Heart of Gray by Richard W. Enners

 
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Richard W. Enners’ Heart of Gray: Lt. Raymond “Iggy Enners: Courage and Sacrifice of a West Point Graduate in Vietnam (Acclaim Press, 256 pp., $26.95) is a shining tribute to the author’s older brother. The book commemorates a life of honor and achievement, from junior high school to the Vietnam War, where Raymond Enners died. It is clear from the beginning that he was a team player who always left ego behind to make sure his team did well.

Richard Enners tells how early experiences built Ray’s character and led to his leadership abilities. He uses lacrosse and his brother’s expertise in the game as an example of the Ray’s natural-born talents. As a young boy in an important game, for example, Ray had a chance to score a goal but instead passed the ball to a teammate so he could reach a personal milestone. “Ray certainly had the guts, but was not interested in the glory,” his brother writes.

Such leadership carried through to the Vietnam War in which Ray served after graduating from the U.S. Military Academy. His brother—also an Academy graduate—discusses Ray’s life at West Point, from drills to dinner.

Raymond Enners went to Vietnam in 1968 where he used “influence, not authority, to lead his teammates,” Richard Enners writes. 1st Lt. Ray Enners led his unit, Alpha Co., in the Americal Division’s 1/20th Inf. Regiment of the 11th Infantry Brigade with courage and friendship. His men never suffered low morale, thanks primarily to his leadership.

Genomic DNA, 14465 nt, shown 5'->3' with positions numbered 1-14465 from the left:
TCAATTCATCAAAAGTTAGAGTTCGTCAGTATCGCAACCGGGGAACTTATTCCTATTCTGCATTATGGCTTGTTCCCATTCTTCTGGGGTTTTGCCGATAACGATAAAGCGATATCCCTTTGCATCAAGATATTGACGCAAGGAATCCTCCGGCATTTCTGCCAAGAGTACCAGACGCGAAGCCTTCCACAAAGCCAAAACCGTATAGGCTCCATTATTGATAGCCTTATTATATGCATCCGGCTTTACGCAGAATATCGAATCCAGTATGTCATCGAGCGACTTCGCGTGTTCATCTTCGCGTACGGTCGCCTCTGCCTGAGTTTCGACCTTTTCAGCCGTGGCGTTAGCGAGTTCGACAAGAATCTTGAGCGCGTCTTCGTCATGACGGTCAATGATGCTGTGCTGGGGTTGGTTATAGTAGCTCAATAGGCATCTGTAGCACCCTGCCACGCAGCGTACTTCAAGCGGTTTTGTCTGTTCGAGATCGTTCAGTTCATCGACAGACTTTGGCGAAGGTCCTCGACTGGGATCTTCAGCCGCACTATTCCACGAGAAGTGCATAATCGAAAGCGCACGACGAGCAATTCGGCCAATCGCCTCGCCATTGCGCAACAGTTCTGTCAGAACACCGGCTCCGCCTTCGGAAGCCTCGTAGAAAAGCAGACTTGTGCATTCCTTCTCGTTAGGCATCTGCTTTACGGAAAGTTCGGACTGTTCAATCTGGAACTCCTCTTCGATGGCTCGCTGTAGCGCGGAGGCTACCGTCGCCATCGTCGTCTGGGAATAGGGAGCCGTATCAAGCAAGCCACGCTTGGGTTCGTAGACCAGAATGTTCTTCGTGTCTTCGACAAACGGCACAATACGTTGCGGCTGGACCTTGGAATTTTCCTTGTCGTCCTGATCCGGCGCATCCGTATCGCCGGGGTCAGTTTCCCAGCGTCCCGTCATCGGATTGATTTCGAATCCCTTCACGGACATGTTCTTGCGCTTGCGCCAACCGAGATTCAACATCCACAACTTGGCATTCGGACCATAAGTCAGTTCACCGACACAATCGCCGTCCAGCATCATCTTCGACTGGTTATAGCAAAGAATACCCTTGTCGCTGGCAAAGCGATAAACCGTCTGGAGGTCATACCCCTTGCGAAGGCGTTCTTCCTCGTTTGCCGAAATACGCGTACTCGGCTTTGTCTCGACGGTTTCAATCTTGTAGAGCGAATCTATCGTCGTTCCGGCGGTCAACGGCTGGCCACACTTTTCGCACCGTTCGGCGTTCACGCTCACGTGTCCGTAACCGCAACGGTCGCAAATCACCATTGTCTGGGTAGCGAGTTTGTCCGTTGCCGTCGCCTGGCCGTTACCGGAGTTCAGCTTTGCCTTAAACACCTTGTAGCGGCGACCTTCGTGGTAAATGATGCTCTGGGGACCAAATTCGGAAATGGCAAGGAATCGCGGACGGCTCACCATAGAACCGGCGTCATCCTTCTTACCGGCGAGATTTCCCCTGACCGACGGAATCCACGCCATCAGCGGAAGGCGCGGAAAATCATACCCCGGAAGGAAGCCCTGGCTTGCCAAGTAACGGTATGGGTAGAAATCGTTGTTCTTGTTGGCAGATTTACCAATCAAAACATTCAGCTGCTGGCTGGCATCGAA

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Richard Enners

Even Ray’s death on September 18, 1968, in a vicious firefight with the NVA near Ha Thanh showed his lack of selfishness, as well as his courage and humanity. He died in a rice paddy as he saved others. For this, he received the Distinguished Service Cross for dedication, bravery, and valor.

Heart of Gray is filled with extraordinary detail from Ray’s entire life. The fight in which Ray fought and died is described so well that the reader can easily envision the action. Even his R&R is chronicled in detail. There also are testimonies from former classmates, war buddies, and friends, all glowing with respect and admiration for Raymond Enners.

—Loana Hoylman

 

 

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